Meat processor uses technology to weigh and trace products

By Ahmed ElAmin

- Last updated on GMT

Related tags Meat

A weighing and traceability system installed at British Premium
Meats (BPM), demonstrates how EU legislation is pushing industry to
adopt new technology.

BPM installed eleven such systems at its new purpose built factory in Welwyn Garden City. Privately-owned BPM The company has a range of 600 products, meaning that keeping track of the products from start to finish is a complex task, especially given the stringent labelling and traceability requirements now in place across Europe.

The privately-owned company supplies finished cooked and fresh meats to the catering trade. Customers include leading Michelin Star restaurants, contract caterers, private schools and colleges. The company's new processing plant at Welwyn, covering over 21000 sq ft, is believed to be one of the most up to date in Europe.

The company's customer base means that they have to handle a large number of relatively small consignments. BPM produces about 600 product ranges including red meats, poultry and their own range of fresh burgers.

Stevens Weighing Group says it won the contract to supply the weighing and traceability machines against stiff competition.

Stevens Weighing' UK sales manger Stuart Hunt said BPM set a number of key goals they wanted to achieve for controlling the process at their new plant.

"These included improved meat traceability with a paperless audit trail, increased stock control and efficiency, improved labelling, reduction in administration time and of course minimisation of waste and giveaway,"​ he stated. "In parallel the system needed to be user friendly so that operators would readily adapt to the system without it being too onerous."

BPM also required that the weighing system should operate in harmony with its Sage Line 500 software package in order to provide a fully integrated system incorporating the factory floor and back-office.

To comply with meat production and storage regulations, the factory is essentially divided into three, ensuring that red meats, poultry and cooked meats are processed and stored separately.

As a result the Stevens Weighing provide separate Vantage weighing and tracing systems, each split into three main sections covering goods-in and stock release, production and finally goods-out.

At each station, the Vantage terminals work with a variety of stainless steel weighing equipment. Drive-through stainless steel floor scales weigh incoming meat consignments while the Vantage production stations incorporate integral scales. The scales height can can be adjusted for optimum efficiency.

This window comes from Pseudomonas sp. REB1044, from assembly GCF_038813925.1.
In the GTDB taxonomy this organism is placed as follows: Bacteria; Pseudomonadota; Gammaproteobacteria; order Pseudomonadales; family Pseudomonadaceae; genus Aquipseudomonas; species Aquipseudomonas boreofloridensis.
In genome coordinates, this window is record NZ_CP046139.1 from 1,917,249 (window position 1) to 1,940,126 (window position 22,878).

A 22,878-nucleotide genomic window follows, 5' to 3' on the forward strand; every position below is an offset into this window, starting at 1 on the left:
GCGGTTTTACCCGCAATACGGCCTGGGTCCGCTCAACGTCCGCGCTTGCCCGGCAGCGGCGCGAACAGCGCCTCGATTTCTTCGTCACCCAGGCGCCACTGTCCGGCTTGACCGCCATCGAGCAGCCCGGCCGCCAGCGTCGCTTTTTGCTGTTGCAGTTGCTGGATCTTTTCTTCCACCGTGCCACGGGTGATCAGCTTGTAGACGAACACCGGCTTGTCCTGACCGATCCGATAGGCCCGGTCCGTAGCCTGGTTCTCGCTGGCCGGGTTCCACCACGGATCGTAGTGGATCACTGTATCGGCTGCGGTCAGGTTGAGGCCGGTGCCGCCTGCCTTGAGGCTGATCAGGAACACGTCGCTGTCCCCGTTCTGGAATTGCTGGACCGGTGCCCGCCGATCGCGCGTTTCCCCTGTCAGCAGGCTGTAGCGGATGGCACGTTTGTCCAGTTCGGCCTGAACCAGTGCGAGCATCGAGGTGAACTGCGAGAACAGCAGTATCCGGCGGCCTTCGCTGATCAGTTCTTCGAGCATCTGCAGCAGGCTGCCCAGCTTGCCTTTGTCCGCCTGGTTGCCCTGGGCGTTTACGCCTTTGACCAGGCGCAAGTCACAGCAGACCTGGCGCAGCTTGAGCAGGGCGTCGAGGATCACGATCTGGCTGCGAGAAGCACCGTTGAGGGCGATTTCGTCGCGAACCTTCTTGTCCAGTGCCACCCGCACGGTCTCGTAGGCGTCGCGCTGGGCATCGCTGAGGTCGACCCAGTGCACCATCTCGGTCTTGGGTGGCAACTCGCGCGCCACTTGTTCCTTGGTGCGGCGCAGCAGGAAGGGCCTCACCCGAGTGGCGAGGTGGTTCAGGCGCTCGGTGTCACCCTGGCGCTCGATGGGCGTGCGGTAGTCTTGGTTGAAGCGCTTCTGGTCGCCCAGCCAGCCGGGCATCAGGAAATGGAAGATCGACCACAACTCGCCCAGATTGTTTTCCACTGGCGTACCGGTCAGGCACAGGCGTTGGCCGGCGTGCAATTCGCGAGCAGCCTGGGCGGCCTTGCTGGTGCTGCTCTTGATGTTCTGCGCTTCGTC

The Vantage units can be used as standalone self-contained modules or networked as part of an integrated system allowing the best use of the weight data. The fully sealed and waterproof operator console can withstand regular wash-down routines.

The traceability function starts as soon as each consignment of meat is booked in and checked against the relevant order on the system.

At this stage, consignments are issued with a lot number and bar coded label which contains data including information on the 'use by date', store location and product-specific quality information, as well as delivery vehicle and supplier details. The system still classes the material raw stock that cannot be used by production until a releasing procedure is followed.

When management detail the product requirements for the daily production schedules, a report is sent electronically to stores, listing which stock needs to be released and where it should be taken to.

The required raw stock is scanned and released to the work in process production area with the required labels. Meanwhile the raw stock levels are automatically downgraded and the released stock levels upgraded.

At the same time scheduled orders are downloaded to the specific processing work station. The computer-based Vantage touch screen then gives instructions to operators guiding them through the order process.

Most of BPM's orders are made up by weight. However the system can handle non-weighed, manually handled items.

After the fresh meats have been prepared, the wrapped trays are weighed and the work station's printer produces a dedicated barcode label containing all the relevant customer and traceability information on the product. The label design software allows BPM to create different labels for individual products and customers. Finished product is now booked into finished goods ready for despatch.

When product is booked out from stores via the goods-out Vantage stations, the labels are scanned and the information used to complete the record of product movement. Product can be despatched individually or in trolleys, and the system is configured to recognise labelled trolleys and their contents as units of stock movement.

Despatched product is sent to BPM's distribution cold store warehouse in Wembley, Stevens Weighing stated in a press release.

The release quotes BPM partner Rob Hutchinson as being "delighted" with the overall system.

"The Stevens system draws real time data from the Sage System giving us a clear picture of what is going on in our plant,"​ he is quoted as stating. "We know we are in control of our process and can measure our efficiency, allowing us to implement corrective measures very quickly. We have a virtually paperless environment and can recall electronically stored traceability data on demand. This, together with minimum waste and accurate stock control, brings benefits directly to the bottom line."

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